Dunes On Titan

Revolution 17 began with apoapsis at 41 planetary radii on 20 October 2005. The T8 fly-by on 28 October was at an altitude of 1,353 kilometres. This time, the radar imaged the dark Belet terrain to the west of Xanadu, which was revealed to contain a field of 100-metre-tall dunes. The individual dunes ran for hundreds of kilometres, and the field extended at least 1,000 kilometres along the equatorial zone.268,269 The 'cat scratches' of T3 were seen to be smaller dune fields. ''It's bizarre,'' said R.D.

On 28 October 2005 Cassini's radar imaged the dark Belet area west of Xanadu, and found it to be a field of 100-metre-tall dunes.

Lorenz. "These images from a moon of Saturn look just like radar images of the deserts in Arabia and Namibia on Earth. Titan's atmosphere is thicker than Earth's, its gravity is lower, and its 'sand' is certainly different - everything's different except the physical process that forms the dunes and resulting landscapes.''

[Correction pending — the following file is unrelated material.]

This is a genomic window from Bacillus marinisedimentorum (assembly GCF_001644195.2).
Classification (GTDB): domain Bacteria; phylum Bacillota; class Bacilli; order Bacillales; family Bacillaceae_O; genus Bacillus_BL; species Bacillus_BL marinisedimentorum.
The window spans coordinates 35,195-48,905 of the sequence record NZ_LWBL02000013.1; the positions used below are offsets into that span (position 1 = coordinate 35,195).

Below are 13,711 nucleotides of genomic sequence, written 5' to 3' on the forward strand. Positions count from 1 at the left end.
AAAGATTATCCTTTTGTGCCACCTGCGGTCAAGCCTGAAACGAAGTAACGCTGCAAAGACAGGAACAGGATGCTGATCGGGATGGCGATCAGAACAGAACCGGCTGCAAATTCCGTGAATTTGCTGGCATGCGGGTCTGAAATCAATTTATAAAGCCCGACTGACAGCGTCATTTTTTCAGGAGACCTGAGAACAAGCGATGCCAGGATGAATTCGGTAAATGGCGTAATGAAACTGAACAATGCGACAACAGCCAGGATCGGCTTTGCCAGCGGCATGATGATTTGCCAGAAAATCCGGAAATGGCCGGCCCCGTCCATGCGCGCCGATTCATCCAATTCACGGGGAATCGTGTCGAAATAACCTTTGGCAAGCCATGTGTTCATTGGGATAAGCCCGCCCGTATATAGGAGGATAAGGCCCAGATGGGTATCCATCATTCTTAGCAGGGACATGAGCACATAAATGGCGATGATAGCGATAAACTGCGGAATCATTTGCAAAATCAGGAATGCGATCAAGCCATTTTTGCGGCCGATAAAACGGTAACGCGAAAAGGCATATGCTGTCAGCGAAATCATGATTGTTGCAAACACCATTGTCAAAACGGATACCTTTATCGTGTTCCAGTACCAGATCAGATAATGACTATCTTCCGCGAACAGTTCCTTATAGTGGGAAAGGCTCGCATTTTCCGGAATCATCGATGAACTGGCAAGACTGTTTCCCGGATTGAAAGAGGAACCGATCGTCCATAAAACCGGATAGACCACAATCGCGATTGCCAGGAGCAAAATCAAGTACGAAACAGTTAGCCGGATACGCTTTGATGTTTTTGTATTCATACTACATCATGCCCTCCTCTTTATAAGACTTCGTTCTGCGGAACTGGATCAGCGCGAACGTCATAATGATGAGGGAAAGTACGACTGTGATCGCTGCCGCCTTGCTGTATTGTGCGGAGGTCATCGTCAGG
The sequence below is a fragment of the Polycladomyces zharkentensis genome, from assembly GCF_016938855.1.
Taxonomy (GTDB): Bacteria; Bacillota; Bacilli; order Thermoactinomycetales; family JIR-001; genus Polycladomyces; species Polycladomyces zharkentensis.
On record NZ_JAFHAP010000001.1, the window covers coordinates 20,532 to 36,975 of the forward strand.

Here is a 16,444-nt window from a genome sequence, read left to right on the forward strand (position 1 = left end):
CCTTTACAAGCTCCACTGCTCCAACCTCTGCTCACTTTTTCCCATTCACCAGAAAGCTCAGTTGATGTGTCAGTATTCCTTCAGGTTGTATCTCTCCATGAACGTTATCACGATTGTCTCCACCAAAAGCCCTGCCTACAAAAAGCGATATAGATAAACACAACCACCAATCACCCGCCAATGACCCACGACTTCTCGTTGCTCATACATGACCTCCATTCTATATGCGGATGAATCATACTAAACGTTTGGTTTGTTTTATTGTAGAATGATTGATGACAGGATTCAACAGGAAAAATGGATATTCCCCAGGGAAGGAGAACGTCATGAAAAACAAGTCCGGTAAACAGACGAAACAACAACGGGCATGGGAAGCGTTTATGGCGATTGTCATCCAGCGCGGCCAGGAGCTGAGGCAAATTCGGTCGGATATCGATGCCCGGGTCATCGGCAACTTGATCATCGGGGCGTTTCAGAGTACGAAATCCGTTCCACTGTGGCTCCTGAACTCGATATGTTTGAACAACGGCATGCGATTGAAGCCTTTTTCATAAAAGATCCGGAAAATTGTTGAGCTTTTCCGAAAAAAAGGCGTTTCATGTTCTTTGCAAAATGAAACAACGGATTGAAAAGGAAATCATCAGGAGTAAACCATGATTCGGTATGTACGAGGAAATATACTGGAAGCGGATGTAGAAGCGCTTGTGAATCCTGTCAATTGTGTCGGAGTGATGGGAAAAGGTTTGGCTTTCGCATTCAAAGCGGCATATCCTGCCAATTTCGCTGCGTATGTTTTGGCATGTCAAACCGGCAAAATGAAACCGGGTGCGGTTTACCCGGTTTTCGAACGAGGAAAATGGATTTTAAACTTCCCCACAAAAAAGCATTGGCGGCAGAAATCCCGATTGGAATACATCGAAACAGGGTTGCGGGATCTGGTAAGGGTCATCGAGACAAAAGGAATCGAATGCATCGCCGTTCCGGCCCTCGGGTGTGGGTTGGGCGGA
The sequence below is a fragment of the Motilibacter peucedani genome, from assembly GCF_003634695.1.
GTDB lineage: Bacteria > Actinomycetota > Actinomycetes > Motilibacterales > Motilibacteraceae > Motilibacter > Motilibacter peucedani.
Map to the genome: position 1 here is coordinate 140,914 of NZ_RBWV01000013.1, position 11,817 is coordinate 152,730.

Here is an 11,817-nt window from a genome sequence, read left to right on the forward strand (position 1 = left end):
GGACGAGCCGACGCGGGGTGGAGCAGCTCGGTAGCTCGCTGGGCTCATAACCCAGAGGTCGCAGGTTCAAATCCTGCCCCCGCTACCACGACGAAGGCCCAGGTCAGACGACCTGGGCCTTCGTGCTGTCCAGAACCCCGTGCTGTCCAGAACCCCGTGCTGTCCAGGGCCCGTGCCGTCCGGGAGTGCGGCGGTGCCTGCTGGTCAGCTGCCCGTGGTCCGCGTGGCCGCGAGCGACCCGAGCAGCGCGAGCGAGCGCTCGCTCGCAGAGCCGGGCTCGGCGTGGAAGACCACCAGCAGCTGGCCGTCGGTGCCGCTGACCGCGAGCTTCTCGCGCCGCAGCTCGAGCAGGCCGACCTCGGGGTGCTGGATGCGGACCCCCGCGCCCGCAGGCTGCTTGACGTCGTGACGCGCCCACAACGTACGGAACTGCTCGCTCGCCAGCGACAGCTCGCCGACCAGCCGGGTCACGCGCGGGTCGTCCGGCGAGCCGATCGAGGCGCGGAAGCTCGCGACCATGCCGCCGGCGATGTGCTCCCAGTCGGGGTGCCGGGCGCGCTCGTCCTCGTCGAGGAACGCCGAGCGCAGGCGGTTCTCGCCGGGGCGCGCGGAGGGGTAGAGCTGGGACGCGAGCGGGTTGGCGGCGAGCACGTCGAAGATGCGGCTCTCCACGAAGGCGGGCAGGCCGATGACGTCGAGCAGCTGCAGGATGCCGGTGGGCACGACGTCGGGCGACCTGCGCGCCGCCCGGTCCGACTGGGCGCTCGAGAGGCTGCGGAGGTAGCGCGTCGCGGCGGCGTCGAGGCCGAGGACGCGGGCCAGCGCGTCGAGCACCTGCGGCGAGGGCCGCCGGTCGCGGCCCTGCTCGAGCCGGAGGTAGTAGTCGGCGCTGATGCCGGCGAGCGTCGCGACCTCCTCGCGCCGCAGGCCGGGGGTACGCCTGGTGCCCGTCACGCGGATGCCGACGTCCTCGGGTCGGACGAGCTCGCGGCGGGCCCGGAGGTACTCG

Calculations showed that the variable tidal wind caused by Saturn's gravitation was combining with the west-to-east zonal circulation to create surface winds that would produce a sinuous pattern of longitudinal dunes that were aligned with the direction of the prevailing wind flow, except near elevated terrain that controlled the local wind direction.270 This process could transfer fine material from the mid-latitudes into the equatorial zone. Furthermore, the presence of dunes implied the absence of persistent liquids on the surface in the equatorial zone that would serve as sand traps - a conclusion that seemed to conflict with the idea that Titan was a land of lakes.

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